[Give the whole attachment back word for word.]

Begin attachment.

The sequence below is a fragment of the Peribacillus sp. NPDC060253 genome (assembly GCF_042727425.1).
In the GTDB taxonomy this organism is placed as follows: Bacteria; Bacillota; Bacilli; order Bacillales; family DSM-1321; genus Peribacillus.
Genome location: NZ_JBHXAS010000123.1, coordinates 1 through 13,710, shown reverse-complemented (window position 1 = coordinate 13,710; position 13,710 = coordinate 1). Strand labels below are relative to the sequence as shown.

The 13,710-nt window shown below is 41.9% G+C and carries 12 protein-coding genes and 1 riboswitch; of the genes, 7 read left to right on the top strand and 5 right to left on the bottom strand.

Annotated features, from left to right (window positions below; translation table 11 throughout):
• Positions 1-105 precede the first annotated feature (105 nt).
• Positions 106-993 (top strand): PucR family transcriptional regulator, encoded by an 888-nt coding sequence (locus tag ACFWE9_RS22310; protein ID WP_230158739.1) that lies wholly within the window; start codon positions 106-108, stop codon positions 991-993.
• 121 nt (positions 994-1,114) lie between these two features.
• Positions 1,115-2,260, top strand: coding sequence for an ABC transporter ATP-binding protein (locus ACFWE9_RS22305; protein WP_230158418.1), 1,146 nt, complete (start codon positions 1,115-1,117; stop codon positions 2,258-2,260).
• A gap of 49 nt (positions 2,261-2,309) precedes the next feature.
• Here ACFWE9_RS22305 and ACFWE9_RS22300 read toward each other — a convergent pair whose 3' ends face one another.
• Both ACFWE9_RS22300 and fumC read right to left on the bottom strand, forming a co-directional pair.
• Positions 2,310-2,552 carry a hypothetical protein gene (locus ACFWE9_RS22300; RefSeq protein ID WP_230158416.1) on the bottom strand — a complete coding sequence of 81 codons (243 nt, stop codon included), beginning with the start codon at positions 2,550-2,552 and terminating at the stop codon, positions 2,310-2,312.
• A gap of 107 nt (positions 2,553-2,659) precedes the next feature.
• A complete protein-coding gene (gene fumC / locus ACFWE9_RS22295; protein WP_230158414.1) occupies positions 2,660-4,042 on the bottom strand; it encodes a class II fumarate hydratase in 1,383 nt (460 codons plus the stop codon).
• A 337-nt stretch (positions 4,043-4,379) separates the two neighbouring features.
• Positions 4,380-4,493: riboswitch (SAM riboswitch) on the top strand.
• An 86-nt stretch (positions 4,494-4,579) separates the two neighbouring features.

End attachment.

The sequence below is a fragment of the Peribacillus sp. NPDC060253 genome (assembly GCF_042727425.1).
In the GTDB taxonomy this organism is placed as follows: Bacteria; Bacillota; Bacilli; order Bacillales; family DSM-1321; genus Peribacillus.
Genome location: NZ_JBHXAS010000123.1, coordinates 1 through 13,710, shown reverse-complemented (window position 1 = coordinate 13,710; position 13,710 = coordinate 1). Strand labels below are relative to the sequence as shown.

The 13,710-nt window shown below is 41.9% G+C and carries 12 protein-coding genes and 1 riboswitch; of the genes, 7 read left to right on the top strand and 5 right to left on the bottom strand.

Annotated features, from left to right (window positions below; translation table 11 throughout):
• Positions 1-105 precede the first annotated feature (105 nt).
• Positions 106-993 (top strand): PucR family transcriptional regulator, encoded by an 888-nt coding sequence (locus tag ACFWE9_RS22310; protein ID WP_230158739.1) that lies wholly within the window; start codon positions 106-108, stop codon positions 991-993.
• 121 nt (positions 994-1,114) lie between these two features.
• Positions 1,115-2,260, top strand: coding sequence for an ABC transporter ATP-binding protein (locus ACFWE9_RS22305; protein WP_230158418.1), 1,146 nt, complete (start codon positions 1,115-1,117; stop codon positions 2,258-2,260).
• A gap of 49 nt (positions 2,261-2,309) precedes the next feature.
• Here ACFWE9_RS22305 and ACFWE9_RS22300 read toward each other — a convergent pair whose 3' ends face one another.
• Both ACFWE9_RS22300 and fumC read right to left on the bottom strand, forming a co-directional pair.
• Positions 2,310-2,552 carry a hypothetical protein gene (locus ACFWE9_RS22300; RefSeq protein ID WP_230158416.1) on the bottom strand — a complete coding sequence of 81 codons (243 nt, stop codon included), beginning with the start codon at positions 2,550-2,552 and terminating at the stop codon, positions 2,310-2,312.
• A gap of 107 nt (positions 2,553-2,659) precedes the next feature.
• A complete protein-coding gene (gene fumC / locus ACFWE9_RS22295; protein WP_230158414.1) occupies positions 2,660-4,042 on the bottom strand; it encodes a class II fumarate hydratase in 1,383 nt (460 codons plus the stop codon).
• A 337-nt stretch (positions 4,043-4,379) separates the two neighbouring features.
• Positions 4,380-4,493: riboswitch (SAM riboswitch) on the top strand.
• An 86-nt stretch (positions 4,494-4,579) separates the two neighbouring features.